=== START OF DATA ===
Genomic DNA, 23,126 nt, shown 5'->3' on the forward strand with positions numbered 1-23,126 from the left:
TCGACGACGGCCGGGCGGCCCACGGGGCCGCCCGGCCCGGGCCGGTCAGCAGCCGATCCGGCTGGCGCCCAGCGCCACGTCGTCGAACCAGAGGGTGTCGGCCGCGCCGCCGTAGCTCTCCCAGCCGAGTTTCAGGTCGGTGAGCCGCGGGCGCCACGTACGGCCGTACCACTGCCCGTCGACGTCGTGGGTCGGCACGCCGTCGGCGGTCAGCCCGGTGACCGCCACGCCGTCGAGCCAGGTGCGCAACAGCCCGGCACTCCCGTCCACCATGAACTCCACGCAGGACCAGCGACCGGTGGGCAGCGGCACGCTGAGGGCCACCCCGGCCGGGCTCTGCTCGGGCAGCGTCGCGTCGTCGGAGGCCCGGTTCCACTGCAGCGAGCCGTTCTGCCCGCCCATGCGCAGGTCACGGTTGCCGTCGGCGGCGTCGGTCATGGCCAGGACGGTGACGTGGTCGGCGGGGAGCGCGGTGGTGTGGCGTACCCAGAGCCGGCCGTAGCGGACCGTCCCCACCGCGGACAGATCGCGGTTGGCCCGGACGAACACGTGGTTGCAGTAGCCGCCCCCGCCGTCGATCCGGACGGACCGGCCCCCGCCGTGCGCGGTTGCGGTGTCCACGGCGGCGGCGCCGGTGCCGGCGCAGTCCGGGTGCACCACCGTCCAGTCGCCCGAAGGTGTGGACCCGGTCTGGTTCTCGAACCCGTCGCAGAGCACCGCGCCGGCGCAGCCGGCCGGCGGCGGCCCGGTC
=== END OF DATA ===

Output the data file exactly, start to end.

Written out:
Genomic DNA, 23,126 nt, shown 5'->3' on the forward strand with positions numbered 1-23,126 from the left:
TCGACGACGGCCGGGCGGCCCACGGGGCCGCCCGGCCCGGGCCGGTCAGCAGCCGATCCGGCTGGCGCCCAGCGCCACGTCGTCGAACCAGAGGGTGTCGGCCGCGCCGCCGTAGCTCTCCCAGCCGAGTTTCAGGTCGGTGAGCCGCGGGCGCCACGTACGGCCGTACCACTGCCCGTCGACGTCGTGGGTCGGCACGCCGTCGGCGGTCAGCCCGGTGACCGCCACGCCGTCGAGCCAGGTGCGCAACAGCCCGGCACTCCCGTCCACCATGAACTCCACGCAGGACCAGCGACCGGTGGGCAGCGGCACGCTGAGGGCCACCCCGGCCGGGCTCTGCTCGGGCAGCGTCGCGTCGTCGGAGGCCCGGTTCCACTGCAGCGAGCCGTTCTGCCCGCCCATGCGCAGGTCACGGTTGCCGTCGGCGGCGTCGGTCATGGCCAGGACGGTGACGTGGTCGGCGGGGAGCGCGGTGGTGTGGCGTACCCAGAGCCGGCCGTAGCGGACCGTCCCCACCGCGGACAGATCGCGGTTGGCCCGGACGAACACGTGGTTGCAGTAGCCGCCCCCGCCGTCGATCCGGACGGACCGGCCCCCGCCGTGCGCGGTTGCGGTGTCCACGGCGGCGGCGCCGGTGCCGGCGCAGTCCGGGTGCACCACCGTCCAGTCGCCCGAAGGTGTGGACCCGGTCTGGTTCTCGAACCCGTCGCAGAGCACCGCGCCGGCGCAGCCGGCCGGCGGCGGCCCGGTC